Ghoulish fun. Nobody in Hollywood does it better than Tim Burton.

Audiences have come to expect glimpses of the former Disney artist's distinctively twisted visual style in every movie he's directed, from "Pee Wee's Big Adventure" to "Planet of the Apes" and "Big Fish." Forget glimpses - "Corpse Bride" is a fully animated fantasy that's 100 percent pure, vintage Burton.

In this digital era where computer-generated animation is now the norm, Burton and his crew decided to stick with the hands-on, painstaking process of stop-motion animation for "Corpse Bride." Using puppets made of steel skeletons covered with a silicon skin, the animators photographed scenes one frame at a time, making infinitesmal adjustments to the characters, camera position, lighting and scenery for each shot.

The movie took an entire year to film. Burton and lead actor Johnny Depp, both busy with the production of "Charlie and the Chocolate Factory" at the same time, would work on "Corpse Bride" in the evenings after filming on "Charlie" had shut down for the day.

But visually, the effort has paid off. The action on screen is so smooth and subtle, viewers who've grown up on computer animation won't be able to discern any difference between this film and the latest CG fare. The characters are emotive, the fantastical elements are impressive - and the tatters of the Corpse Bride's decaying wedding dress billow and flutter in a more realistic way than any computer program has yet been able to duplicate.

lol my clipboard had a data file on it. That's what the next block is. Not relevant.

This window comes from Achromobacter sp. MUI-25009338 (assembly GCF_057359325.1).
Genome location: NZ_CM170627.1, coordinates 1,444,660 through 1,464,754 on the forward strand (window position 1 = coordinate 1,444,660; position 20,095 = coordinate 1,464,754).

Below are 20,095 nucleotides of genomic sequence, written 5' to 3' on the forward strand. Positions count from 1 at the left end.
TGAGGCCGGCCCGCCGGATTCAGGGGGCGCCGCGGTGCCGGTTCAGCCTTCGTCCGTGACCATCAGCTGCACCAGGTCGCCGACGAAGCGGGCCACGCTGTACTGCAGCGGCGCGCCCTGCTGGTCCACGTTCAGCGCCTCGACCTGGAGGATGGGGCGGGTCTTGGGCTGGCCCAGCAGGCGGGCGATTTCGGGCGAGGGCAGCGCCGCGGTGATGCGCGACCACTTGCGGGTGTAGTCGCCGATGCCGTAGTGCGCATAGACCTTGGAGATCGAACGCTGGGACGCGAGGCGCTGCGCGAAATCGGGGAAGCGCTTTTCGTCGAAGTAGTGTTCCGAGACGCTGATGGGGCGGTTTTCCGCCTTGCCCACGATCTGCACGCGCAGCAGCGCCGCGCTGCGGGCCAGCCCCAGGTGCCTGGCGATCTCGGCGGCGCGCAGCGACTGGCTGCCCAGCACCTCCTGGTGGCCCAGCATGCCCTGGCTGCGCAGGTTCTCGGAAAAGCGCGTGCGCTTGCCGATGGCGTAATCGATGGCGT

On top of its delightful looks, "Corpse Bride" is a wonderful story. Based on a Russian folk tale, its central character is Victor, a shy young man. On the eve of his arranged marriage, he accidentally makes his vows to the deceased Emily, a woman who was murdered shortly before her wedding. She whisks him away to the Land of the Dead, leaving his sheltered fiancee, Victoria, to pine for the groom she met only briefly but felt to be a kindred soul.

In Burton's movie world, the Land of the Dead is a colorful, spirited place, where skeletons sing and dance and worms that sound like Peter Lorre inhabit the boisterous corpses. In contrast, the Land of the Living is a dreary, repressed Victorian-era village, where the color palette is muted and the inhabitants conform to the ironclad social dictates of the period.

Depp isn't the only famous name to provide a voice for the characters. Helena Bonham Carter, another frequent Burton collaborator, lends passion and sincerity to the unfortunate Emily, and Oscar nominee Emily Watson is the properly reticent Victoria. Christopher Lee is righteously indignant as an authoritative clergyman.

But unlike animated movies that bank on caricatures of their voice actors, "Corpse Bride" envelopes viewers with its original characters. Rarely will a flash of recognition ("Oh, that's Johnny Depp") break audiences' focus on having a good time.


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